2013 Year In Review

January 1, 2014

Another year has come and gone — almost too quickly. It wasn’t as much of a spectacular writing-accomplishments year for me as 2012 was, but it was pretty darn good anyway.

I luuuurve me some data to crunch, so I continue the annual tradition of sharing my submission info with the world. First, I’d like to address my 2013 resolutions, which were definitely a mixed bag:

* Complete at least one novel and begin shopping it around to agents/publishers

Failed that one miserably. I have approximately 20,000 words written on the novel so far, and keep distracting myself with short stories. Definitely must get this done in ’14.

* Continue to participate in the Write1Sub1 initiative and write at least one new short story per month.

Blew that one out of the water by completing two short stories per month instead.

* Translate into English at least two SF/F short stories by Russian authors

Translated one short story (The Ferryman by Siarhey Bulyha) and am shopping it around.

* Attend at least one major SF con (something like WorldCon or World Fantasy) and a few smaller ones

WorldCon accomplished:

Ken's Hugo receives the George R.R. Martin seal of approval.

Ken’s Hugo receives the George R.R. Martin seal of approval.

I also got to attend LunaCon, BaltiCon, CapClave and PhilCon, and will likely be back to all or most of these next year. I  already registered for next year’s WorldCon in London.

And now, to the good stuff:

Short stories written in 2013: 24

This is not counting a handful of stories I started but didn’t complete for some reason. Totaling approximately 65,000 words. 11 of these have already been sold. One I felt wasn’t quite good enough to submit. The rest are out to markets.

Number of Submissions sent out (including reprints, foreign rights, podcasts, translation, etc.): 224

Number of Acceptances (includes stories submitted in 2012 but accepted in 2013):  39

Lost/Withdrawn: 2

Currently on Submission: 18 (with 3 more waiting for specific markets to open in January)

Rejections: 168

$ Earned from Short Fiction Sales: $1850

This is calculated based on what I’ve been paid for in 2013 (i.e. a bunch of stories from 2012, and a bunch of recent sales haven’t been paid for yet).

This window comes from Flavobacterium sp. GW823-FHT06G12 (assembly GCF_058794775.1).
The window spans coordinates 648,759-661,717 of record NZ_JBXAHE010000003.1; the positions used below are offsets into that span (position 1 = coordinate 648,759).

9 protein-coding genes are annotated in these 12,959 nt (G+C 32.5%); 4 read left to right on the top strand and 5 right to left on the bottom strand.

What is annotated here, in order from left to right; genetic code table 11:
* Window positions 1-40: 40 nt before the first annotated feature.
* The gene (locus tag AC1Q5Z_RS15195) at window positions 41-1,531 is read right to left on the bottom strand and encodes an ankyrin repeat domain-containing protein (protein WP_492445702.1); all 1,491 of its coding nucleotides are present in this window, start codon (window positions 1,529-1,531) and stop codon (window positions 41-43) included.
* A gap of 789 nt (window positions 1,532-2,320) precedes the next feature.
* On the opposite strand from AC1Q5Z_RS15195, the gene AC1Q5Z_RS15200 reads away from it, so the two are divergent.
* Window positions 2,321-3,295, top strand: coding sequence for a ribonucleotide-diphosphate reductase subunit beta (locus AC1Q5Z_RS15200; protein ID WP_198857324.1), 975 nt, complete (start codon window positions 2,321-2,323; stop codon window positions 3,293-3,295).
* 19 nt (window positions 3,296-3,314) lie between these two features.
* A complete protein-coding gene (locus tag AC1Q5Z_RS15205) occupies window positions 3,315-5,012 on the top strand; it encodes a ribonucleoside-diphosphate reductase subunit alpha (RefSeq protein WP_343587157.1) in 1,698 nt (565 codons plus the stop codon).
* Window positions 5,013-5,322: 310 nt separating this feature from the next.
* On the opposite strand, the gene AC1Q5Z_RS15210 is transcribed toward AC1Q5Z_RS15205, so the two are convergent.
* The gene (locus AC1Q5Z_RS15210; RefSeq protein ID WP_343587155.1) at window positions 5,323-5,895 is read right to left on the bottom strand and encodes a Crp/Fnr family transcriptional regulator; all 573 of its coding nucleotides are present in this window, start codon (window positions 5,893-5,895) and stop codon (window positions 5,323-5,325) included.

Non-Reprint Sales: 19

Pro Rates ($0.05+ per word) 13

Semi-Pro Rates ($0.01 – $0.04 per word) 5

Token payment: 0 (the only token market I even bother to occasionally submit to anymore is Every Day Fiction)

Royalty-only: 1 (A story I wrote for an anthology edited by a friend)

I also edited and published two anthologies: Unidentified Funny Objects 2 and Coffee. and began working on at least two more for 2014.

Overall it was a solid year, and I look forward to do more of the same in 2014. I do hope to get my first novel finished (and maybe even a second one if I can find a way to switch to novel mode). Otherwise, my major goal is to break into more of the top short fiction markets that haven’t yet published me.  And, most importantly, continue to have a great time being a part of SF/F fandom.




My Top 5 2013 Blog Posts

December 31, 2013

I’ve been moderately good about updating the blog this year — lots of publication and story sale news, but also an occasional interesting post about other things. As the year winds down, I went over my blog posts of 2013 and picked out my favorites. That is, the five favorite entries that I wrote, not the 5 best I read on the Internet


#5: It Came from the Slush Pile

I was posting regular slush updates during the UFO2 reading period, and at some point came up with the following bit of wisdom:  “This doesn’t mean that you can’t sell us a zombie reality TV story about a road trip in space. But it won’t be easy.” I suppose I shouldn’t have been at all surprised to find a flash story that used all those tropes in my inbox shortly thereafter! I couldn’t include it in UFO2, but I offered the author, Rachel Winchester, an opportunity to publish it on my blog (and paid her for it. You all know how I feel about 4-the-luv markets by now).